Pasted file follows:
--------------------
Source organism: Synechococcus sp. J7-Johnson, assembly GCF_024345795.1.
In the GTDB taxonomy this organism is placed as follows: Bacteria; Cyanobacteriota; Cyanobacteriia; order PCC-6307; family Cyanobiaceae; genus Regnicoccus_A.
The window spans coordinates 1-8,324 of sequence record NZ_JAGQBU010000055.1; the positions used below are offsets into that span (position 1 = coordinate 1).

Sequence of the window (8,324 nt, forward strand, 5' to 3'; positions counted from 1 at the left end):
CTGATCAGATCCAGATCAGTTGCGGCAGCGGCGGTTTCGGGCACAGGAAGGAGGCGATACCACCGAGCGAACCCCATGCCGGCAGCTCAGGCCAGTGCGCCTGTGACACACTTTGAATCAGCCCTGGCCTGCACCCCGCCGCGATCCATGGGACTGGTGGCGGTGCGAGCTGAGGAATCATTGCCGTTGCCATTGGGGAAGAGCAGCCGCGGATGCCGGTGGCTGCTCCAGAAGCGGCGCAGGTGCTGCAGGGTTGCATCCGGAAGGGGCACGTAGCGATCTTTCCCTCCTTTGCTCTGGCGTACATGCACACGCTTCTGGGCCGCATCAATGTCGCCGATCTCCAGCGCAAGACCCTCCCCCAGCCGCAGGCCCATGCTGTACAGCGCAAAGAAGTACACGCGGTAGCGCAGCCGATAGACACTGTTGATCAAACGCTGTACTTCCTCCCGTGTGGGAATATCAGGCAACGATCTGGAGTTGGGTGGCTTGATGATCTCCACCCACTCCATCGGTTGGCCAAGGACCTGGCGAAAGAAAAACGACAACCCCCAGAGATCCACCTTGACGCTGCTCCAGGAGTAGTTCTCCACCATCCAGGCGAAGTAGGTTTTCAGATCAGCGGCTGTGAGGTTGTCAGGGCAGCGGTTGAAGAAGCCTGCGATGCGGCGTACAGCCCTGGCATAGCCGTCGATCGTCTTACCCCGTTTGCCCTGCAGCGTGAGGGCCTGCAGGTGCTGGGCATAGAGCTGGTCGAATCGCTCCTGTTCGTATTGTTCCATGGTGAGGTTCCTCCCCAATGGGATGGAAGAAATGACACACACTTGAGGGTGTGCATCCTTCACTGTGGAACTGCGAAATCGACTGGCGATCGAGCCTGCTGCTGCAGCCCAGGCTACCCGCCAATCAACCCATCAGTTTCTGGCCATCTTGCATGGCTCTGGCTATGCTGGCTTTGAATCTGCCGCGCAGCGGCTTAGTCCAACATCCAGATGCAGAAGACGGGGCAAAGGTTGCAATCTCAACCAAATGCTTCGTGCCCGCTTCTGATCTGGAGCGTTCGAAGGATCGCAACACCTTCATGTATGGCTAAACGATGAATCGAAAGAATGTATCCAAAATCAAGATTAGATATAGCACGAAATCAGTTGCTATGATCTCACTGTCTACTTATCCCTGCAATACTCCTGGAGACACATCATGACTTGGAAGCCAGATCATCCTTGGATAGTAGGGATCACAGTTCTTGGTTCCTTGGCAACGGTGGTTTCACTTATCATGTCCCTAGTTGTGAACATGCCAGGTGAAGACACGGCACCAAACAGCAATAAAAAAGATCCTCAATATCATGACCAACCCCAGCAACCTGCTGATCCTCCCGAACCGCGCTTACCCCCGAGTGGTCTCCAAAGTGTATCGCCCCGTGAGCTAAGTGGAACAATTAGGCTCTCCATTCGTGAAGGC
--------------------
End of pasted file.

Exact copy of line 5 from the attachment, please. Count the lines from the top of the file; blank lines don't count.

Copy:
CTGATCAGATCCAGATCAGTTGCGGCAGCGGCGGTTTCGGGCACAGGAAGGAGGCGATACCACCGAGCGAACCCCATGCCGGCAGCTCAGGCCAGTGCGCCTGTGACACACTTTGAATCAGCCCTGGCCTGCACCCCGCCGCGATCCATGGGACTGGTGGCGGTGCGAGCTGAGGAATCATTGCCGTTGCCATTGGGGAAGAGCAGCCGCGGATGCCGGTGGCTGCTCCAGAAGCGGCGCAGGTGCTGCAGGGTTGCATCCGGAAGGGGCACGTAGCGATCTTTCCCTCCTTTGCTCTGGCGTACATGCACACGCTTCTGGGCCGCATCAATGTCGCCGATCTCCAGCGCAAGACCCTCCCCCAGCCGCAGGCCCATGCTGTACAGCGCAAAGAAGTACACGCGGTAGCGCAGCCGATAGACACTGTTGATCAAACGCTGTACTTCCTCCCGTGTGGGAATATCAGGCAACGATCTGGAGTTGGGTGGCTTGATGATCTCCACCCACTCCATCGGTTGGCCAAGGACCTGGCGAAAGAAAAACGACAACCCCCAGAGATCCACCTTGACGCTGCTCCAGGAGTAGTTCTCCACCATCCAGGCGAAGTAGGTTTTCAGATCAGCGGCTGTGAGGTTGTCAGGGCAGCGGTTGAAGAAGCCTGCGATGCGGCGTACAGCCCTGGCATAGCCGTCGATCGTCTTACCCCGTTTGCCCTGCAGCGTGAGGGCCTGCAGGTGCTGGGCATAGAGCTGGTCGAATCGCTCCTGTTCGTATTGTTCCATGGTGAGGTTCCTCCCCAATGGGATGGAAGAAATGACACACACTTGAGGGTGTGCATCCTTCACTGTGGAACTGCGAAATCGACTGGCGATCGAGCCTGCTGCTGCAGCCCAGGCTACCCGCCAATCAACCCATCAGTTTCTGGCCATCTTGCATGGCTCTGGCTATGCTGGCTTTGAATCTGCCGCGCAGCGGCTTAGTCCAACATCCAGATGCAGAAGACGGGGCAAAGGTTGCAATCTCAACCAAATGCTTCGTGCCCGCTTCTGATCTGGAGCGTTCGAAGGATCGCAACACCTTCATGTATGGCTAAACGATGAATCGAAAGAATGTATCCAAAATCAAGATTAGATATAGCACGAAATCAGTTGCTATGATCTCACTGTCTACTTATCCCTGCAATACTCCTGGAGACACATCATGACTTGGAAGCCAGATCATCCTTGGATAGTAGGGATCACAGTTCTTGGTTCCTTGGCAACGGTGGTTTCACTTATCATGTCCCTAGTTGTGAACATGCCAGGTGAAGACACGGCACCAAACAGCAATAAAAAAGATCCTCAATATCATGACCAACCCCAGCAACCTGCTGATCCTCCCGAACCGCGCTTACCCCCGAGTGGTCTCCAAAGTGTATCGCCCCGTGAGCTAAGTGGAACAATTAGGCTCTCCATTCGTGAAGGC